Cowbell is targeting businesses with up to £1 billion in turnover with its cyber insurance offering. To date, it has focused on small and medium-sized enterprises (SMEs). The move comes just six months after Cowbell entered the UK cyber insurance market.

Simon Hughes, VP and General Manager for Cowbell UK (Image Credit: LinkedIn)
Simon Hughes, VP and General Manager for Cowbell UK

Simon Hughes, VP and General Manager for Cowbell UK, commented, “Our decision to expand cybersecurity coverage to companies with an annual turnover of up to £1 billion stems from the demand for advanced cybersecurity solutions we’ve observed in the mid-market segment, where the traditional InsurTech offerings often fall short.

“As cyber attacks increase year-after-year, both in the UK and globally, business owners are often left guessing how to better protect their businesses against these pressing threats.”

Who are Cowbell, and what are they offering?

Cowbell is a US insurer with offices in Canada, India and the UK. It boasts an impressive number of venture and growth investors and is backed by A+ rated (re)insurers. The company says it “harnesses technology, data and AI to provide SMEs with advanced warning of cyber risk and customized cyber insurance adaptable to the threats of today and tomorrow.”

It sells its cyber insurance under the Cowbell Prime brand. The website shows three different offerings available at the moment. This move will see it as providing cyber insurance to 99% of all UK companies.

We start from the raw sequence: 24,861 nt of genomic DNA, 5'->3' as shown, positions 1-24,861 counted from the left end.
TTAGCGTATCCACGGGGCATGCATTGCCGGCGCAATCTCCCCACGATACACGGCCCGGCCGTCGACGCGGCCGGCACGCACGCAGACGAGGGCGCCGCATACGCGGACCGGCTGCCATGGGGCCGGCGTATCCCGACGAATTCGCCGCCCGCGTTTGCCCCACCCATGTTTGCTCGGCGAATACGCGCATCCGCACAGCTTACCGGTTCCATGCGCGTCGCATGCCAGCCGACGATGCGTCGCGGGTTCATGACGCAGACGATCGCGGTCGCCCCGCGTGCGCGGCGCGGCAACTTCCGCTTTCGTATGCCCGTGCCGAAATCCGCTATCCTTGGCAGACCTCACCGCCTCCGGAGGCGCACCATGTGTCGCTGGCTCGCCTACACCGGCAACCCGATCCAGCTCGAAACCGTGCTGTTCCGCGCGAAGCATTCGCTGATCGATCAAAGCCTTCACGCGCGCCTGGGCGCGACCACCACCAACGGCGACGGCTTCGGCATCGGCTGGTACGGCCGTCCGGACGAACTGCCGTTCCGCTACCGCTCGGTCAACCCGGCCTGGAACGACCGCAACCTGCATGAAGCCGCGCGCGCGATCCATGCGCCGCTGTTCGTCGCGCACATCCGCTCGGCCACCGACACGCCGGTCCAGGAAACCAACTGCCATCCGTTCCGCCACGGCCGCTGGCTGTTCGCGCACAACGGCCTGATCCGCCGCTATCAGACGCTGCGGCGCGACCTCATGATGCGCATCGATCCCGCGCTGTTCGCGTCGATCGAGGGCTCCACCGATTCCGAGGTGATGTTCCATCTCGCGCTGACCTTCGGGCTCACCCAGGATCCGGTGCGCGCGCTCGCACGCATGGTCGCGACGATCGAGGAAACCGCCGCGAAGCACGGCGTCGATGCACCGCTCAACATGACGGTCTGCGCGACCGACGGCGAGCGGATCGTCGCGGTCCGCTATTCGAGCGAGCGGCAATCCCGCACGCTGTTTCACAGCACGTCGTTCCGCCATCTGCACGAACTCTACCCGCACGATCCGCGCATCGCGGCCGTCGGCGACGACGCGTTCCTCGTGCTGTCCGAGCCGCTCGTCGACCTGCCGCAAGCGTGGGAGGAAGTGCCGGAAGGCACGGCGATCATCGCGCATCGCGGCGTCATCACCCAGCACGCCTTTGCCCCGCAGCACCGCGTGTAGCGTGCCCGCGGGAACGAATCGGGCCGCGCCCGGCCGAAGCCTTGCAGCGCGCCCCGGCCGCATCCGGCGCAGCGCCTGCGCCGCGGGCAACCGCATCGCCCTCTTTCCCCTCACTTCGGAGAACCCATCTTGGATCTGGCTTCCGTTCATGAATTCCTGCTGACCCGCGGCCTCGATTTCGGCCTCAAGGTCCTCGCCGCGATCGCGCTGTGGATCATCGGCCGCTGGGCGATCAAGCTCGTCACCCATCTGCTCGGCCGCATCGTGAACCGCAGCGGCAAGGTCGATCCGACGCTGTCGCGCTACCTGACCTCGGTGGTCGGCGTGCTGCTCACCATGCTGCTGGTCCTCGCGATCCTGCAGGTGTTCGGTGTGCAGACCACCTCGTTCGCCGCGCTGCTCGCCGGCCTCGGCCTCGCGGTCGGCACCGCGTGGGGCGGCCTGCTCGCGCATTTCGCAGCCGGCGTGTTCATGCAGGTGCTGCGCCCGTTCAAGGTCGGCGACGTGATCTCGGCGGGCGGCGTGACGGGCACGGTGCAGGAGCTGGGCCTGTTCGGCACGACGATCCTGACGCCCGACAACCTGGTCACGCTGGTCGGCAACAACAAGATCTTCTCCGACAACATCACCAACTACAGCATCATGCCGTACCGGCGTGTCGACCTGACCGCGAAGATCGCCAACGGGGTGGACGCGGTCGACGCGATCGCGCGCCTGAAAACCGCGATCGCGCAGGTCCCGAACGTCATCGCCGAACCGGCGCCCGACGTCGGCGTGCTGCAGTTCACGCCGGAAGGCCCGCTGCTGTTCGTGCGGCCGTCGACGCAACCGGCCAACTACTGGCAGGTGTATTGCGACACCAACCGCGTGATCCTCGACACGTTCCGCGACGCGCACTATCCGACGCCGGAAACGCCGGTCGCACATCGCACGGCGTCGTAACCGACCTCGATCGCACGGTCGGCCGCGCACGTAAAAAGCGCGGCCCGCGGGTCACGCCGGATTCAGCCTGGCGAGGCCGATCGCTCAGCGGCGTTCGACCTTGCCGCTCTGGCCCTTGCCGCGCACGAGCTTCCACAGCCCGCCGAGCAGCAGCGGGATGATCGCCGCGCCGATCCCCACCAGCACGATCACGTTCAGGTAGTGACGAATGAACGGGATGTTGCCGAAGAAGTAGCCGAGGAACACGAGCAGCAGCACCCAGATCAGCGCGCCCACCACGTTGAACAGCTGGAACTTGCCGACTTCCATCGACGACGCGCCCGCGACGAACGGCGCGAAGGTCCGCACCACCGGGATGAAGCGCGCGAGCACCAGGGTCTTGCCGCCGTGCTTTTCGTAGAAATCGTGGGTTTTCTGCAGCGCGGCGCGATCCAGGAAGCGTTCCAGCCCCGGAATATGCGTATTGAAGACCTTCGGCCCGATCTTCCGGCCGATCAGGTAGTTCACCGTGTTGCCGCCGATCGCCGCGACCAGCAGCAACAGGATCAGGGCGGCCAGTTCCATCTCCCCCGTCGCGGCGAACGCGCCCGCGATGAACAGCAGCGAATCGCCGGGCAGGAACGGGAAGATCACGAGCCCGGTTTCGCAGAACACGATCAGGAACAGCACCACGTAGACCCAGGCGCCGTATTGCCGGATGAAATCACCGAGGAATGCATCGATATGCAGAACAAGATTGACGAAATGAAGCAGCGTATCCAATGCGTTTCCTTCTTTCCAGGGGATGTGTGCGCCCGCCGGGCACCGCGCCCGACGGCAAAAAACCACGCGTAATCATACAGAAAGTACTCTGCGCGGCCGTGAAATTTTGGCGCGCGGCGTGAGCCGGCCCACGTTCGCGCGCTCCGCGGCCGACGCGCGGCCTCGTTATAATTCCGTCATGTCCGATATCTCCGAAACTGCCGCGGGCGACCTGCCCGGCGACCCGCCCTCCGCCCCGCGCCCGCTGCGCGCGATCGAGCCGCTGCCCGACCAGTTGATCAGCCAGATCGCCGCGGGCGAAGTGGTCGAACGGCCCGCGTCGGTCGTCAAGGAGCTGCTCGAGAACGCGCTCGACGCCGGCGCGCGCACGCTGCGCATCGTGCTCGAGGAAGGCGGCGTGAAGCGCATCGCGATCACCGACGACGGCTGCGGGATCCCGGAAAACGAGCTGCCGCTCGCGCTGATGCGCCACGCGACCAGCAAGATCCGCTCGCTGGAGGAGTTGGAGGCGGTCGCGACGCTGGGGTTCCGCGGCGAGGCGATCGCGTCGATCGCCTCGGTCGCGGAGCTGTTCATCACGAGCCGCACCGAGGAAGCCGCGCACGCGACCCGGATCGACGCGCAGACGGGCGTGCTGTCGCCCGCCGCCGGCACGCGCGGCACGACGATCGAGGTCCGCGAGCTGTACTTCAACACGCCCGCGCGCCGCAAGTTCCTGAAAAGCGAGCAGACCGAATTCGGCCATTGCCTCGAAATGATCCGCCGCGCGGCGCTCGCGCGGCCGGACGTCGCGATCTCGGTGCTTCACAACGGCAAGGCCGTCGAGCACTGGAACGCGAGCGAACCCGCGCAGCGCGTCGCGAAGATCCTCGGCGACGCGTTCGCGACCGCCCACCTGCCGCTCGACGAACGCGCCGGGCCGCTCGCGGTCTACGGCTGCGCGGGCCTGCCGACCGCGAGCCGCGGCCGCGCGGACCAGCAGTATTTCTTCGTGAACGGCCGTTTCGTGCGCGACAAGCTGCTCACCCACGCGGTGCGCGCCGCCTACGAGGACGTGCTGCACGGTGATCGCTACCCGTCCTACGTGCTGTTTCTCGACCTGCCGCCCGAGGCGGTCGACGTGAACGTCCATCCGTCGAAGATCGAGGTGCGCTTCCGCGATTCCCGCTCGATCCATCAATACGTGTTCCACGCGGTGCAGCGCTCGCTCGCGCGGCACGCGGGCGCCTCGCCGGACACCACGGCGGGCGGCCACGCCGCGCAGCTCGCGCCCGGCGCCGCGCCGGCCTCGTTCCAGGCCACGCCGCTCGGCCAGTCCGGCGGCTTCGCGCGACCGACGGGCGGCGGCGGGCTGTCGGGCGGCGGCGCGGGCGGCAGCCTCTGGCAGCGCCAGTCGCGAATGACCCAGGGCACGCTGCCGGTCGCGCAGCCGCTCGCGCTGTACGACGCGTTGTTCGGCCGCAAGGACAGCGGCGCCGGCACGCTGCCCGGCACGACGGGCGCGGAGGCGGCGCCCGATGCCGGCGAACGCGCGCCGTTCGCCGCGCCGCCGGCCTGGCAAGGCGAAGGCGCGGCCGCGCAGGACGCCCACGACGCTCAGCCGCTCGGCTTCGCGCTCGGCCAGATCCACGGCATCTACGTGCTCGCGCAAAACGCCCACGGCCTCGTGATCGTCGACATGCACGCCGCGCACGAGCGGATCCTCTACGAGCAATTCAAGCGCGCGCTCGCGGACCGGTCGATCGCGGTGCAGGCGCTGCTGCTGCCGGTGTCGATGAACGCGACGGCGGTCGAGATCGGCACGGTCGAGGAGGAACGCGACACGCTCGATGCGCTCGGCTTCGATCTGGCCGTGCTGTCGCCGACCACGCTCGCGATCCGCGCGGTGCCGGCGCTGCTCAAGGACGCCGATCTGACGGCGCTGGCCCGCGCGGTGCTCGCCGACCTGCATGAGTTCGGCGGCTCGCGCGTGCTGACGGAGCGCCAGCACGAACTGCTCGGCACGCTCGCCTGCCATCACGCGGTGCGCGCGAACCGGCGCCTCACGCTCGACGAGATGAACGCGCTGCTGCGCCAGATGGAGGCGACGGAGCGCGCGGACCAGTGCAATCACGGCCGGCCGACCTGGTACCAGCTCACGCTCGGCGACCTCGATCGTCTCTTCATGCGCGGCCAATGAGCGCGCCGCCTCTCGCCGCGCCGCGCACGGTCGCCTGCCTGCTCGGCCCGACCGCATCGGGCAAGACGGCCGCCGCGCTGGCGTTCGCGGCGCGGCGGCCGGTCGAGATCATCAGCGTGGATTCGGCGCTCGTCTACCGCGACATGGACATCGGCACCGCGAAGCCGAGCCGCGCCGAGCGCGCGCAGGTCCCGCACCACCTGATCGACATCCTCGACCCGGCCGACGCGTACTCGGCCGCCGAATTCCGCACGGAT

The company does not sell direct but through brokers. It says this allows brokers to  “customise robust cyber policies for unique risk exposures, covering diverse cyber incidents, including email scams, ransomware, and social engineering.”

Importantly, it has its own risk-rating technology for which it has obtained a patent. That allows it to deliver brokers with the best possible view of those they are selling to. It claims that this is something that other cyber insurers do not offer. For brokers and Cowbell, that should limit the risk from the client they take on.

It shares some of that risk data with customers through the Cowbell Insights feature. However, how much it shares during the sales process is less clear. One of the challenges for many organisations is understanding the risk a cyber-attack brings. If Cowbell and its brokers can provide greater insight as part of the cyber insurance process, that is good news.

For many SMEs, engaging with a cyber insurance provider and getting an understanding of risk will give them an insight into their IT they don’t have. This is where the Cowbell AI-enabled components may help because they provide real-time recommendations to mitigate cyber risk.

Enterprise Times: What does this mean?

Cyber insurance is a rapidly growing market. Done well, it will help organisations become more resilient and reduce the risk of a cyber-attack. When one does occur, and it would be foolish to think it won’t, a properly designed policy will cover not just the direct costs of getting the business back up and running but all the ancillary costs, such as reputational damage.

One challenge that organisations need to be aware of is how bespoke cyber insurance and their existing business insurance work together. Where do they overlap? Where do they differ? Does having multiple insurance policies create gaps? Which policy is the primary one when something happens? Which insurer will take charge of helping the company recover from a cyber-attack?

These are issues that many organisations face, and it would be interesting to see how many brokers sell Cowbell alongside other business insurances. Importantly, how many dovetail policies from different insurers together?

What is important here is that the cyber insurance market in the UK is alive and growing fast, something that Cowbell acknowledges in its announcement.


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